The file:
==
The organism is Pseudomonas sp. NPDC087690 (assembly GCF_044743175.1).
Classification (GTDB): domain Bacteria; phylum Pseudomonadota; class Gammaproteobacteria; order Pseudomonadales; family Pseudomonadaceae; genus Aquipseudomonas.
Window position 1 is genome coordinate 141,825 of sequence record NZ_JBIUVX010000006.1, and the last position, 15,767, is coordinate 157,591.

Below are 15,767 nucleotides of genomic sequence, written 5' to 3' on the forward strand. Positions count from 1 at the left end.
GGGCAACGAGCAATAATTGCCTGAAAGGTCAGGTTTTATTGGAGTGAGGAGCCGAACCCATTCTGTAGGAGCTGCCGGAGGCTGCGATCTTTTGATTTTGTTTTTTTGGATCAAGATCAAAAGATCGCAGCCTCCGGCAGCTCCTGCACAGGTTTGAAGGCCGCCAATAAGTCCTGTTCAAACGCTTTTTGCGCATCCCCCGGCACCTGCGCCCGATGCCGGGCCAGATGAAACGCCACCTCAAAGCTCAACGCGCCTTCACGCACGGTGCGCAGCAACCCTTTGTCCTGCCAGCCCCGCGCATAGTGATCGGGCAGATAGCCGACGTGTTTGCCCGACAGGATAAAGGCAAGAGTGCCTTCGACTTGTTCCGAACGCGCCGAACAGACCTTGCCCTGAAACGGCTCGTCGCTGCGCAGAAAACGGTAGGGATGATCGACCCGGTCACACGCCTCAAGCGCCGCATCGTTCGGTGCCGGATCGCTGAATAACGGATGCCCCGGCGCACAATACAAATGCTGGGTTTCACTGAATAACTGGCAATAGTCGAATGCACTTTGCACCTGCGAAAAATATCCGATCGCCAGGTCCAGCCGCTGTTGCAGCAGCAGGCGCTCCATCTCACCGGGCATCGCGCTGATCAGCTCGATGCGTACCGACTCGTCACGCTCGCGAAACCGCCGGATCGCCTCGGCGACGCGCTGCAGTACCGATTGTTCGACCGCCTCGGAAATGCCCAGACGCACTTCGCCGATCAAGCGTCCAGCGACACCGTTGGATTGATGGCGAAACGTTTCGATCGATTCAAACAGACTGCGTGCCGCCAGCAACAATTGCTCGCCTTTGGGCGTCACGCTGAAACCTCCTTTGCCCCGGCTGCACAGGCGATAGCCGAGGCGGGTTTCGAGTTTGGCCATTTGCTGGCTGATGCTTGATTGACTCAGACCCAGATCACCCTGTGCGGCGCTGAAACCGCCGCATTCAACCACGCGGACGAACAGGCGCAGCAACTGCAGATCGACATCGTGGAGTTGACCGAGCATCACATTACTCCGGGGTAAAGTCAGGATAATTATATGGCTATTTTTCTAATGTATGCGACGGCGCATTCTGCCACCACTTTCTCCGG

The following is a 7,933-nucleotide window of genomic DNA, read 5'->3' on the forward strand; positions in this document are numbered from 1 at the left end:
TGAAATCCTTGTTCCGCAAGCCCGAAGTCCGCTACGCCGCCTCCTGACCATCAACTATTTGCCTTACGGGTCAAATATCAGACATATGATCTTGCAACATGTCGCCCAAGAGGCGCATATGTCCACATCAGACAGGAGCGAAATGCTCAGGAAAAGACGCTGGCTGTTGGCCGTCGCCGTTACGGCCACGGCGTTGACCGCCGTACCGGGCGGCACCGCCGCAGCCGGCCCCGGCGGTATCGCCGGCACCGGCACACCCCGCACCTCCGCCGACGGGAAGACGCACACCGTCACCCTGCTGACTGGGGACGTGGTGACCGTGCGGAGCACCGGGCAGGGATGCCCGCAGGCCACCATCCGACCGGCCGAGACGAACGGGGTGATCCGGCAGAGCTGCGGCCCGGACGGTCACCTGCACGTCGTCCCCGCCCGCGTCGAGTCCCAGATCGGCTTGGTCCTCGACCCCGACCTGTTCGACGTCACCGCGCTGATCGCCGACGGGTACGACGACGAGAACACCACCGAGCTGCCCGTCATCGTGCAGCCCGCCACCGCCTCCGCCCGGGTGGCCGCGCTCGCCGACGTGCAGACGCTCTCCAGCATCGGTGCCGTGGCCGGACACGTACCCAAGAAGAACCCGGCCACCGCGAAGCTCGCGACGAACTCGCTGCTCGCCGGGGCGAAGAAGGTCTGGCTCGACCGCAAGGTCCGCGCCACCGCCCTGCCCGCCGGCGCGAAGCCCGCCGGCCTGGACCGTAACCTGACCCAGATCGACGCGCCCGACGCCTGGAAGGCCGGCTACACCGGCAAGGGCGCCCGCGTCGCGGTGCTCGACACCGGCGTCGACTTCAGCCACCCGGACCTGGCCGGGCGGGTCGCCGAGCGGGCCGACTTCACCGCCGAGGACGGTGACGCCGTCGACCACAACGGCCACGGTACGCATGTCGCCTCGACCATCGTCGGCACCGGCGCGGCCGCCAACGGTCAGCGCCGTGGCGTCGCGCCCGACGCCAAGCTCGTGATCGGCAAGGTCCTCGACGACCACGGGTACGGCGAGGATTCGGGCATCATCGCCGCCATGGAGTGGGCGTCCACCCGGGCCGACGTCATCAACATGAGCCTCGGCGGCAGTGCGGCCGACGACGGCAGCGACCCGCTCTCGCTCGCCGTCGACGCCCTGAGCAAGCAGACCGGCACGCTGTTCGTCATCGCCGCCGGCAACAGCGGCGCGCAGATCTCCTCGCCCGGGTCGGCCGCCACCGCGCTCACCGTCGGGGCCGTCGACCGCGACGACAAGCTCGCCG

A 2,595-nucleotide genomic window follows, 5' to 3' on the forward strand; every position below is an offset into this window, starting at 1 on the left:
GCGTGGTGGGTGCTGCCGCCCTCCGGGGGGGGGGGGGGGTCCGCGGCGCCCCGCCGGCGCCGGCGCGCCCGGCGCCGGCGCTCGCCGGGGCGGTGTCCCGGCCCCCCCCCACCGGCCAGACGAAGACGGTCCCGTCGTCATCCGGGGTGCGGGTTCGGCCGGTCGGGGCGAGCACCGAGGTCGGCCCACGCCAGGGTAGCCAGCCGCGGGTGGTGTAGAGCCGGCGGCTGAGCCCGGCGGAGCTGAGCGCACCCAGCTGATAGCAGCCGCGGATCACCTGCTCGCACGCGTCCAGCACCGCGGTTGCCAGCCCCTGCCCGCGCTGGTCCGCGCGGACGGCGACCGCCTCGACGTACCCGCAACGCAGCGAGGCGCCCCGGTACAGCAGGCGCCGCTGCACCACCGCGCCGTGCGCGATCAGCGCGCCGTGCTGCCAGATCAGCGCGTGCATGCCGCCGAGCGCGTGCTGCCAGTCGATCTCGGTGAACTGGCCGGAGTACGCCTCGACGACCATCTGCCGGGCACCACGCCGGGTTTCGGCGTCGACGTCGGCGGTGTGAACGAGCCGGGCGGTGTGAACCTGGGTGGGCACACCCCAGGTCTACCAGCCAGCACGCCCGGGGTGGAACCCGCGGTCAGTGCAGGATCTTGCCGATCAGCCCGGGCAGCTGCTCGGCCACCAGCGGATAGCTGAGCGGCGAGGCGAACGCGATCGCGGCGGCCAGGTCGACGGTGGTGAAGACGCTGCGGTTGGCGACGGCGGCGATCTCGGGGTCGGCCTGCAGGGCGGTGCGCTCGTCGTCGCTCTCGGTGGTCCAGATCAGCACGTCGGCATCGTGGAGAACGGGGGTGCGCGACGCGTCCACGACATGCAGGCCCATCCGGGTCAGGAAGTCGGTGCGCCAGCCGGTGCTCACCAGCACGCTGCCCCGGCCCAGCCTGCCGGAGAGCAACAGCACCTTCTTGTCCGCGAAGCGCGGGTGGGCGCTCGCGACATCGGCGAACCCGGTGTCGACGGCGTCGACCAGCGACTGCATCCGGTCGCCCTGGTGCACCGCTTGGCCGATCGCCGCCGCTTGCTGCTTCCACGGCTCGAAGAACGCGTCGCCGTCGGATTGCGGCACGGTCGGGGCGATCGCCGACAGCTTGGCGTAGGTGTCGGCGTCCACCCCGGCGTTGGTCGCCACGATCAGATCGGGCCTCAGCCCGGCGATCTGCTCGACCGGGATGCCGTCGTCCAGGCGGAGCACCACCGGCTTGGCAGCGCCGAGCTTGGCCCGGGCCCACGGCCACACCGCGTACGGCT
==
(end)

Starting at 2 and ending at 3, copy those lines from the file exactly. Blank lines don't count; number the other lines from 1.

Classification (GTDB): domain Bacteria; phylum Pseudomonadota; class Gammaproteobacteria; order Pseudomonadales; family Pseudomonadaceae; genus Aquipseudomonas.
Window position 1 is genome coordinate 141,825 of sequence record NZ_JBIUVX010000006.1, and the last position, 15,767, is coordinate 157,591.